• 25 March 2009


  • Macau Ricci Institue


  • 18:00 to 21:30


  • Free


  • English


George Bryan Souza

George Bryan Souza (Department of History at the University of Texas, San Antonio) is the author of The Survival of Empire: Portuguese Trade and Society in China and the South China Sea, 1630-1754, Cambridge: Cambridge University Press, 1986 and numerous articles. Educated at Stanford University (B.A. with Departmental Honors in History), the School of Oriental and African Studies, at the University of London (M.A. in Southeast Asian Area Studies), and Trinity College, Cambridge University (D. Phil. In History), his research focuses on global maritime economic history (cross-cultural contacts, European relations with Asia, America and Africa) and early modern European history and its expansion from about 1600 to 1800.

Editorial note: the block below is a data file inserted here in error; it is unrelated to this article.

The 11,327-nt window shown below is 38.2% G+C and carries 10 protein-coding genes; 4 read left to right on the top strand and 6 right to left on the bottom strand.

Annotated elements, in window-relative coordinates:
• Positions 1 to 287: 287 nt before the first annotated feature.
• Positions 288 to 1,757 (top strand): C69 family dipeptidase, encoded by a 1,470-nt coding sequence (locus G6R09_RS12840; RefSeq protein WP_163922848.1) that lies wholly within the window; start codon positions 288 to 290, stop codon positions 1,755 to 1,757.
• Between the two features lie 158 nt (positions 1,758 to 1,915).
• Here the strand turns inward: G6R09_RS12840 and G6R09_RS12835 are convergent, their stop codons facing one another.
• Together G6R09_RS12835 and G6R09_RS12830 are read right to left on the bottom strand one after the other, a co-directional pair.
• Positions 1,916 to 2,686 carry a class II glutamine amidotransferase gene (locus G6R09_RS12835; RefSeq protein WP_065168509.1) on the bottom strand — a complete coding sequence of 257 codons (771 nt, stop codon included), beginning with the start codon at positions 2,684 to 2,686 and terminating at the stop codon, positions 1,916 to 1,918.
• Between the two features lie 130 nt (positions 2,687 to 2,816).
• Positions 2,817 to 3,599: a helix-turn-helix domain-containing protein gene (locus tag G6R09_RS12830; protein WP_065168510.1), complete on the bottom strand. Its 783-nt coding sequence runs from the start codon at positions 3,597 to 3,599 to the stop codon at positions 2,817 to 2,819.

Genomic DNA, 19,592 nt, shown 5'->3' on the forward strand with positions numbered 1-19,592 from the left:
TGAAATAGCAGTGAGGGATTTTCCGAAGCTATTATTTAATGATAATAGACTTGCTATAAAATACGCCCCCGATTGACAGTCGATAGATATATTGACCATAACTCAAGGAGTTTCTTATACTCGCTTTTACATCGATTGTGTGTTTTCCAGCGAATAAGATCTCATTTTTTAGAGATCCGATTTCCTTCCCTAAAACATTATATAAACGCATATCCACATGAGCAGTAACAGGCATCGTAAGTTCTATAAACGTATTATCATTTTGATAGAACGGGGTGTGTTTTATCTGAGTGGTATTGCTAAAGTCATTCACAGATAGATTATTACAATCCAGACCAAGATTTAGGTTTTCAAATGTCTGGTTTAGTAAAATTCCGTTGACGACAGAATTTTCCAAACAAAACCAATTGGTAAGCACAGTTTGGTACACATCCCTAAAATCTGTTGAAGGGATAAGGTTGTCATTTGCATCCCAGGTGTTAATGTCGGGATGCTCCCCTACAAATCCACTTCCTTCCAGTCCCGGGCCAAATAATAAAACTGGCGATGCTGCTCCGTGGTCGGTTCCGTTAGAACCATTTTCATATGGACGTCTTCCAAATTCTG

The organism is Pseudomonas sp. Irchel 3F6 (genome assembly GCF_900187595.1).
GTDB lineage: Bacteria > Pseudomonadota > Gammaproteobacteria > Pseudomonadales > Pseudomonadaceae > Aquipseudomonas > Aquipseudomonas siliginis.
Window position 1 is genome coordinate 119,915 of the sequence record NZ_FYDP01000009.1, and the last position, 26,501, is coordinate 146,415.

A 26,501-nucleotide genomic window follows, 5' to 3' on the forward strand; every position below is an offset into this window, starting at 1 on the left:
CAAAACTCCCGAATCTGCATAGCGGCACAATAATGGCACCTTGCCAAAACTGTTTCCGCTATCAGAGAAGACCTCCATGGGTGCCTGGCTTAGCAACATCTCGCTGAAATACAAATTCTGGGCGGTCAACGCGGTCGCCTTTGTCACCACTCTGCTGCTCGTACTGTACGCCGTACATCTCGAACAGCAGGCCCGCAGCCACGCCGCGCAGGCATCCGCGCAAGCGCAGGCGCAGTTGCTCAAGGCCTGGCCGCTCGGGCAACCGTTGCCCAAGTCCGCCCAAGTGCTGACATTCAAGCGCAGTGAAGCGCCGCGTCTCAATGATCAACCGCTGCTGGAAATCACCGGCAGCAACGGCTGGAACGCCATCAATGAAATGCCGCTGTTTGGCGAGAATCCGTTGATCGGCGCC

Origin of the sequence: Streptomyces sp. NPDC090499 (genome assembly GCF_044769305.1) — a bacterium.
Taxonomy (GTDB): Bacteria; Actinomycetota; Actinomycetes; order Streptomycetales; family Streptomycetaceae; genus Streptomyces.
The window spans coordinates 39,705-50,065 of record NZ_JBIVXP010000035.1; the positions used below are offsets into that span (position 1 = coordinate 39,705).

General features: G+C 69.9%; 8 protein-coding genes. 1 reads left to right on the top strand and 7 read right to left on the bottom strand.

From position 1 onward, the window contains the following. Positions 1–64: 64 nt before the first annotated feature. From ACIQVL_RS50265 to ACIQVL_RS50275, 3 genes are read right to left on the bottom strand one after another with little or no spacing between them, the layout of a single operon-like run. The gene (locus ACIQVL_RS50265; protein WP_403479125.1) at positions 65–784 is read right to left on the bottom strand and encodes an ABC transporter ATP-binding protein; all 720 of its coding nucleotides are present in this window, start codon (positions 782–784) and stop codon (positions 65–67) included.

During the Mid-Qing, China's population grew and commerce flourished. This prosperity produced opportunities and challenges for diverse groups and segments of Chinese society as well as for its imperial administration. This talk will review some of the academic discussions that have emerged recently that have focused upon the period of c.1740 to c.1840 as a "Chinese Century". The speaker will examine the utility and highlight some of the implications of such a description for the study of China's past, its economic development, and the internal and external responses that developed locally, regionally, intra-regionally and globally, which may or may not resonate and explain contemporary interest in the history of the Qing dynasty. He will focus upon the integration and inter-connection of the maritime and internal Chinese economy during this period.